Last year, the Chancellor announced a huge change in how we tax dividends. For many years, company owners have been able to take advantage of splitting their income between salary and dividends to minimise their personal tax liability. March 2016 is your last chance to save tax on dividends, before a 7.5% income tax increase.
At present, the higher rate tax threshold is £42,385. If salary is kept at £8,060 (under the lower earnings limit) and any remaining income is taken as a dividend, then providing this limit is not exceeded (Including gross dividend) then no income tax is payable.
From April 2016, dividends will be taxed at 7.5%, however there are further changes to soften the blow slightly. Dividend tax credits will be abolished, meaning that the actual cash paid will generate the dividend amount. At present, the amount physically paid is grossed up 10/9 and deemed to be received net of 10% tax.
Further to this a £5,000 “dividend allowance” will be introduced, this will be applicable to taxpayers across the board. This allowance will use up part of your basic rate band, making the current dividend and salary mix less attractive from 2016-17.
So what do you need to do to maximise your tax relief?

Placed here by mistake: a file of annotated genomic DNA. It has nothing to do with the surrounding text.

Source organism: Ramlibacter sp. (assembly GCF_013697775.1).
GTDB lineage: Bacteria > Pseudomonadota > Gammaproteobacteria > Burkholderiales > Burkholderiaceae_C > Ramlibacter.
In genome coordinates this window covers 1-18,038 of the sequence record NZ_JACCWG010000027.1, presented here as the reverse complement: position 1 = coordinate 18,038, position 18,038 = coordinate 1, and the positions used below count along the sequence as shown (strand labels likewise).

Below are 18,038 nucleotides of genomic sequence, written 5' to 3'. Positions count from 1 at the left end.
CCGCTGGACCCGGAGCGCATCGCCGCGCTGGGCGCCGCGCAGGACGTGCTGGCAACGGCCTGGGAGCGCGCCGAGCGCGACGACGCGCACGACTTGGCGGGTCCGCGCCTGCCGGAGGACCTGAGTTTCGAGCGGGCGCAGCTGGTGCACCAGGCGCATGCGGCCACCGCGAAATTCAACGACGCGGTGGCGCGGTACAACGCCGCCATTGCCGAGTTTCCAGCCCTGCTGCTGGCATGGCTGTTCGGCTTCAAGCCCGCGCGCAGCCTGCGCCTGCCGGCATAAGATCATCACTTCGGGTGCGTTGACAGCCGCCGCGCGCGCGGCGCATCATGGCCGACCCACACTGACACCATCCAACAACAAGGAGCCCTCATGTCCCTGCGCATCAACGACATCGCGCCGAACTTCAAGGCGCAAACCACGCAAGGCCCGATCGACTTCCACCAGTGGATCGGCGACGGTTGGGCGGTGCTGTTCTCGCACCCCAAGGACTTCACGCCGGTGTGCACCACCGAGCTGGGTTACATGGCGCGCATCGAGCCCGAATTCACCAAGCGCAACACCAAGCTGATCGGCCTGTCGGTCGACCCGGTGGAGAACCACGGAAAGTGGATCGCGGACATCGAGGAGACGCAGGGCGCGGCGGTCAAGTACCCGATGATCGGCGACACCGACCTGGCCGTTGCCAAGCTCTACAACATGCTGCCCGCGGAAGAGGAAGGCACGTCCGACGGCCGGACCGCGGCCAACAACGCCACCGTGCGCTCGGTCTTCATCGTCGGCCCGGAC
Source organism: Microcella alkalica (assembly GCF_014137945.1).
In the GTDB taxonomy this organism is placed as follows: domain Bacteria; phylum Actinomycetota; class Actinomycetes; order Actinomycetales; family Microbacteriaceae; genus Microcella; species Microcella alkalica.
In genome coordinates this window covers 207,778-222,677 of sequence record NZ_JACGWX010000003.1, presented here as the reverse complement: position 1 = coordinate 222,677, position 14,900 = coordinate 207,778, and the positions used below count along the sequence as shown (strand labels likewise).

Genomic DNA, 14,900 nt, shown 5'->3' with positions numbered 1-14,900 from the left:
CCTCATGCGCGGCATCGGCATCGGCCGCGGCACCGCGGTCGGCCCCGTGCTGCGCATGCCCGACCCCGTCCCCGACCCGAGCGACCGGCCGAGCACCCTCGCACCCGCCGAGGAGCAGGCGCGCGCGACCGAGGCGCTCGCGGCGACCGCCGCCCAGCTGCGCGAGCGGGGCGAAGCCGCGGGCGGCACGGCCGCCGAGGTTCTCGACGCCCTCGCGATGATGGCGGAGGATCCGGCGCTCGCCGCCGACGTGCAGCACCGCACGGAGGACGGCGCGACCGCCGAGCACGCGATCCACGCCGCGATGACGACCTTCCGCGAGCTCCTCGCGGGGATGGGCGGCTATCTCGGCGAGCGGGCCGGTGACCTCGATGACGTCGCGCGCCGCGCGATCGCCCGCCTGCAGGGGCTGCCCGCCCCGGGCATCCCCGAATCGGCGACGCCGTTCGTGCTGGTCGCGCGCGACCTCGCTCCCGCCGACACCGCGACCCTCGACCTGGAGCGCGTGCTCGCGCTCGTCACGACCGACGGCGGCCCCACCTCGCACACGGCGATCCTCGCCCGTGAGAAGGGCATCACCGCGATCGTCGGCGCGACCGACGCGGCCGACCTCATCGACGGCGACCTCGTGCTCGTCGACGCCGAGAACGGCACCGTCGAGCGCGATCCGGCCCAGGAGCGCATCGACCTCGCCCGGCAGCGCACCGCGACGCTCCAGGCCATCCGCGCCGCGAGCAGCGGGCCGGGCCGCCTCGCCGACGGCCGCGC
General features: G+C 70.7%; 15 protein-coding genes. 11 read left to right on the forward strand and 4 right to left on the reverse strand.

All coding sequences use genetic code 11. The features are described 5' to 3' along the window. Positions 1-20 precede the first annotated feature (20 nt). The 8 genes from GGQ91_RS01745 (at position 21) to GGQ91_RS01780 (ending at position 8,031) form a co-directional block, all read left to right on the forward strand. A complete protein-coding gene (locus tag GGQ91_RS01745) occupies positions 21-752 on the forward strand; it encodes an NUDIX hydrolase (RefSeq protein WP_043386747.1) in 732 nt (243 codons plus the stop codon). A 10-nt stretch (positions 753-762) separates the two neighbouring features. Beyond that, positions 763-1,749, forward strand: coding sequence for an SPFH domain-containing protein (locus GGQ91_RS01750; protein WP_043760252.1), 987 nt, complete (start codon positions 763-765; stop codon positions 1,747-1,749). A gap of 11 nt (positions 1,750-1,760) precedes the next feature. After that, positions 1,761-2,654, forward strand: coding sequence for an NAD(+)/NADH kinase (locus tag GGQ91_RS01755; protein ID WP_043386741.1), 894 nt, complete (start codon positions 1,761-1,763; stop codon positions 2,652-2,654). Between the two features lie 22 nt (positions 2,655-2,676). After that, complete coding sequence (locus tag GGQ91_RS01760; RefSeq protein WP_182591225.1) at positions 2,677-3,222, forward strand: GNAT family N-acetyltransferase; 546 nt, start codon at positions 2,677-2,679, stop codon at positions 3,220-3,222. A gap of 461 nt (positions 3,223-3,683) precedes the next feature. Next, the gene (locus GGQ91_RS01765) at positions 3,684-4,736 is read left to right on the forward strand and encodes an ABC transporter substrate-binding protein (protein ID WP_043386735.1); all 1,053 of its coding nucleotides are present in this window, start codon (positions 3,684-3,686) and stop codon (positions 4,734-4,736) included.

In order to pay as little tax as possible and not waste the last chance to receive a tax free dividend, you would need to take the maximum dividend possible before 5 April 2016.
Working out your maximum dividend is where it gets trickier. In order to get the most benefit as a basic rate tax payer, you need to work out a dividend to take you to the £42,385 limit. So first of all, you need to access what other income you have.
After accounting for your other income, any remaining amount will be your gross dividend, this would have 10% deducted to form the cash dividend paid by the company.
Before declaring this dividend you must ensure the company has sufficient distributable profits. This needs to be done before March 2016, you may need to discuss this with your accountant in advance and ensure that the up to date management figures show that this is the case.
How much can you save?
In the case of someone that draws a £8,060 salary, taking the maximum dividend in this year compared to next year will save £2,317 in income tax! For someone with taxable income of £20,000, this saving would be £1,511.
What else should you consider?
Higher rate tax payers will also see an increase in the tax that they pay on dividends, so where you expect to meet the higher rate threshold next year, it is worth paying only 25% this year, rather than 32.5% next year. This is of course a gamble in next year’s profits and could see you paying 25% this year and not using your basic rate band next year, in which case it would only have been taxed at 7.5%.
Again the rules will also effect high income earners, with earnings over £100,000. At this rate the personal allowance is gradually withdrawn and this should be considered when assessing any potential savings.
There is also additional tax savings within this year where pension contributions are made and therefore increase the basic rate band, however this involves tying up even more cash and would not be a viable option in a lot of cases.